The designs of desktop PCs have evolved considerably from the basic black box that for many years was the only option. Now, designers put plenty of thought into the appearance of the tower unit. You will find sleek coloured computer cases, have different shapes (and form factors has we have already discussed) and, particularly in gaming PCs, you will find cool lighting.
Your desktop PC specifications
When choosing your new desktop you should pay careful attention to the specification of the PC. When you look at the details of each computer on the Ebuyer site the spec will be laid out so that you can see exactly what you are getting.
Don’t worry if you’re not too sure what the different specs mean. We will explain everything you need to know below.
When looking at the spec of any desktop PC you will see a list of components:
The processor, or CPU (Central Processing Unit), is probably the most important component in the computer. It is the brains of the PC. The CPU receives instructions from applications and processes the data. It then outputs the results to output devices which execute its instructions.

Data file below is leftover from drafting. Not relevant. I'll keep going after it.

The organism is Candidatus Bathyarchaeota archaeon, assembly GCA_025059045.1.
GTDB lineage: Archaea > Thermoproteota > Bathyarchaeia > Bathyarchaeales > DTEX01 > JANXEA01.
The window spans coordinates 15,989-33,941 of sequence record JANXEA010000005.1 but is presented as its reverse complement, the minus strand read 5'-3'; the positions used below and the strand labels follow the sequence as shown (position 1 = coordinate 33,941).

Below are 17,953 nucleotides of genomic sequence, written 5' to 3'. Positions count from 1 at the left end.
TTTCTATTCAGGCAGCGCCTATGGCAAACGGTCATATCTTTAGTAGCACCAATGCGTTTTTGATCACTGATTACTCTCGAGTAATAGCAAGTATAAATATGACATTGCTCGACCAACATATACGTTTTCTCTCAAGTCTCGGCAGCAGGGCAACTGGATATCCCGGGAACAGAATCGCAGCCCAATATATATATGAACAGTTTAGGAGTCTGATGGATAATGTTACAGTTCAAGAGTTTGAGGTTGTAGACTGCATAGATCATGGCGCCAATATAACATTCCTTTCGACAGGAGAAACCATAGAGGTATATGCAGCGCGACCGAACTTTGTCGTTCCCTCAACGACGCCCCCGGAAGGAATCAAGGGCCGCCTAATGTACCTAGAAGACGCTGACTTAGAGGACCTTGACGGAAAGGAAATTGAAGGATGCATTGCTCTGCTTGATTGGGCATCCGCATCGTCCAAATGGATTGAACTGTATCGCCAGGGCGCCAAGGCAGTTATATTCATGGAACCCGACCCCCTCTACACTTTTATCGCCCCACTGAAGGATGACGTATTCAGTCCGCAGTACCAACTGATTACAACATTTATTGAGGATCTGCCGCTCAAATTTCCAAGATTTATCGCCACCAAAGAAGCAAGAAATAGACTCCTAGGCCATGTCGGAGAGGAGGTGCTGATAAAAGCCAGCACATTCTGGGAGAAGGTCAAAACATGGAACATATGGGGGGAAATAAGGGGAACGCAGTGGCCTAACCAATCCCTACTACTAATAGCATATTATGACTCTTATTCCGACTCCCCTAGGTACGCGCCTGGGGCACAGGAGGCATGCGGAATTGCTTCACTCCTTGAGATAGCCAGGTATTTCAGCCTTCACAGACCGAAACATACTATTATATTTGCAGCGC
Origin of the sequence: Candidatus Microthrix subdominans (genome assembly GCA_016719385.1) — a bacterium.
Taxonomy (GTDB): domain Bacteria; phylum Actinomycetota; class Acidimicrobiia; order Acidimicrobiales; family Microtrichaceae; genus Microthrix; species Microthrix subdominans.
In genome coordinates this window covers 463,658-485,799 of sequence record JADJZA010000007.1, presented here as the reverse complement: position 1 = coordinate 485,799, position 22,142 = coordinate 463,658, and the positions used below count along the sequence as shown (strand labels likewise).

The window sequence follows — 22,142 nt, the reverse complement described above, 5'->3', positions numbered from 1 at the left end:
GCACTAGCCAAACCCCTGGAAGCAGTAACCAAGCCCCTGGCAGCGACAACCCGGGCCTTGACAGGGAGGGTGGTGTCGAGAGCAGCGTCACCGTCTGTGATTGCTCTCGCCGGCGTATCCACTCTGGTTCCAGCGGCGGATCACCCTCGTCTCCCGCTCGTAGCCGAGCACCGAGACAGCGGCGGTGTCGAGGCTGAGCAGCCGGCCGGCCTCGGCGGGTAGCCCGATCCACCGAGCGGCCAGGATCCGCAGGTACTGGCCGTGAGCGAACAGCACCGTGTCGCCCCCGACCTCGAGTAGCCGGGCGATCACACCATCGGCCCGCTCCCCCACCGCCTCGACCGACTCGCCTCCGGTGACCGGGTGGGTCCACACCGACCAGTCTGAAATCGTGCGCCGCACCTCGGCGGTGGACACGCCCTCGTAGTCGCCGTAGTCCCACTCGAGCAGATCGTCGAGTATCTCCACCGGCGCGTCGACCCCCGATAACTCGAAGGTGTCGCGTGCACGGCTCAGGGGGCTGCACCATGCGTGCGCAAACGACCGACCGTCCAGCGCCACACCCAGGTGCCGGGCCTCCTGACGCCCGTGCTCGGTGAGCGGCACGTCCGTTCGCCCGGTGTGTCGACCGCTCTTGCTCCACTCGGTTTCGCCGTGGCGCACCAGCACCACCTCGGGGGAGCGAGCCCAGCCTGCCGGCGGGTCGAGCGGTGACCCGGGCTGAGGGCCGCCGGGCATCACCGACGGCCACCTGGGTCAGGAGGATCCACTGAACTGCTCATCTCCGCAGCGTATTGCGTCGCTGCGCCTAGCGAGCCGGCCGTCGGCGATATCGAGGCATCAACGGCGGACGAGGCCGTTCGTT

The faster the processor the faster it can process the information it receives and despatches so the faster the computer will run. Complex software such as design programmes or high-end games require very fast processors. However, more basic tasks such as surfing the web or word processing only require low grade processors.
Processors differ not only in performance but also in price. The fastest and most powerful processors will add to the cost of the PC. But, it is important not to leave your desktop PC under-powered.
For top of the range performance look for a quad core i7 (or AMD Ryzen) though for entry-level PCs a twin core i3 will be all you need.
Within a computers spec the memory is listed as RAM (Random Access Memory). A lower-end desktop PC should always have at least 4gb of RAM. Higher specification machines can have 16gb or more but the memory can easily be expanded on a PC if the need arises.
Having sufficient memory is essential if you want to perform more than one task at a time. For example in a typical computing session you may be working on a word processing document whilst sending emails and surfing the internet for information. You may have multiple windows open on your web browser and may also be adding information into a spreadsheet.